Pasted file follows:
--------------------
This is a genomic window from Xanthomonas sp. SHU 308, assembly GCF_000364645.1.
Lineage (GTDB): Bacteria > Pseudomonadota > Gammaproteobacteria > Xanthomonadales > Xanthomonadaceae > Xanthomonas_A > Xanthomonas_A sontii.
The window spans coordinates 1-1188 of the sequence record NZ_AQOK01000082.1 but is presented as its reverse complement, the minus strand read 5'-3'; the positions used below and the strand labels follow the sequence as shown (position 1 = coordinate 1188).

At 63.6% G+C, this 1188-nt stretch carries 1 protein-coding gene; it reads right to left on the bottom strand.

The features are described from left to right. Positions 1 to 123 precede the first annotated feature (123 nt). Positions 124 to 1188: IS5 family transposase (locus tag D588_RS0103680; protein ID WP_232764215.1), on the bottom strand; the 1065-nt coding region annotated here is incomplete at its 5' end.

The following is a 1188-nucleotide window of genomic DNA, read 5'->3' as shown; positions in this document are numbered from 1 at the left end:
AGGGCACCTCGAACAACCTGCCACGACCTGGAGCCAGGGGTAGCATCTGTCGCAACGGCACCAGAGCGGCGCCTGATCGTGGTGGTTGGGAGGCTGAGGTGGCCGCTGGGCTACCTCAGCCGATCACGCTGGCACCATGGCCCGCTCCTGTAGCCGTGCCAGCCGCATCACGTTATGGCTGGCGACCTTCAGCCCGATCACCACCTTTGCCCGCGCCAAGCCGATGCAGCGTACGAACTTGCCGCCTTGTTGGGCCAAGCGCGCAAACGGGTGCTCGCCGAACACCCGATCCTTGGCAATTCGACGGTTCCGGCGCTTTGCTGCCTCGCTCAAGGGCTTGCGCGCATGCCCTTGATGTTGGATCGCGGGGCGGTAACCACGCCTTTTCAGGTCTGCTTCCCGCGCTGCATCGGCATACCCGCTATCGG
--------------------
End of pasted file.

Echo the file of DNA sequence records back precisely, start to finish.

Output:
This is a genomic window from Xanthomonas sp. SHU 308, assembly GCF_000364645.1.
Lineage (GTDB): Bacteria > Pseudomonadota > Gammaproteobacteria > Xanthomonadales > Xanthomonadaceae > Xanthomonas_A > Xanthomonas_A sontii.
The window spans coordinates 1-1188 of the sequence record NZ_AQOK01000082.1 but is presented as its reverse complement, the minus strand read 5'-3'; the positions used below and the strand labels follow the sequence as shown (position 1 = coordinate 1188).

At 63.6% G+C, this 1188-nt stretch carries 1 protein-coding gene; it reads right to left on the bottom strand.

The features are described from left to right. Positions 1 to 123 precede the first annotated feature (123 nt). Positions 124 to 1188: IS5 family transposase (locus tag D588_RS0103680; protein ID WP_232764215.1), on the bottom strand; the 1065-nt coding region annotated here is incomplete at its 5' end.

The following is a 1188-nucleotide window of genomic DNA, read 5'->3' as shown; positions in this document are numbered from 1 at the left end:
AGGGCACCTCGAACAACCTGCCACGACCTGGAGCCAGGGGTAGCATCTGTCGCAACGGCACCAGAGCGGCGCCTGATCGTGGTGGTTGGGAGGCTGAGGTGGCCGCTGGGCTACCTCAGCCGATCACGCTGGCACCATGGCCCGCTCCTGTAGCCGTGCCAGCCGCATCACGTTATGGCTGGCGACCTTCAGCCCGATCACCACCTTTGCCCGCGCCAAGCCGATGCAGCGTACGAACTTGCCGCCTTGTTGGGCCAAGCGCGCAAACGGGTGCTCGCCGAACACCCGATCCTTGGCAATTCGACGGTTCCGGCGCTTTGCTGCCTCGCTCAAGGGCTTGCGCGCATGCCCTTGATGTTGGATCGCGGGGCGGTAACCACGCCTTTTCAGGTCTGCTTCCCGCGCTGCATCGGCATACCCGCTATCGG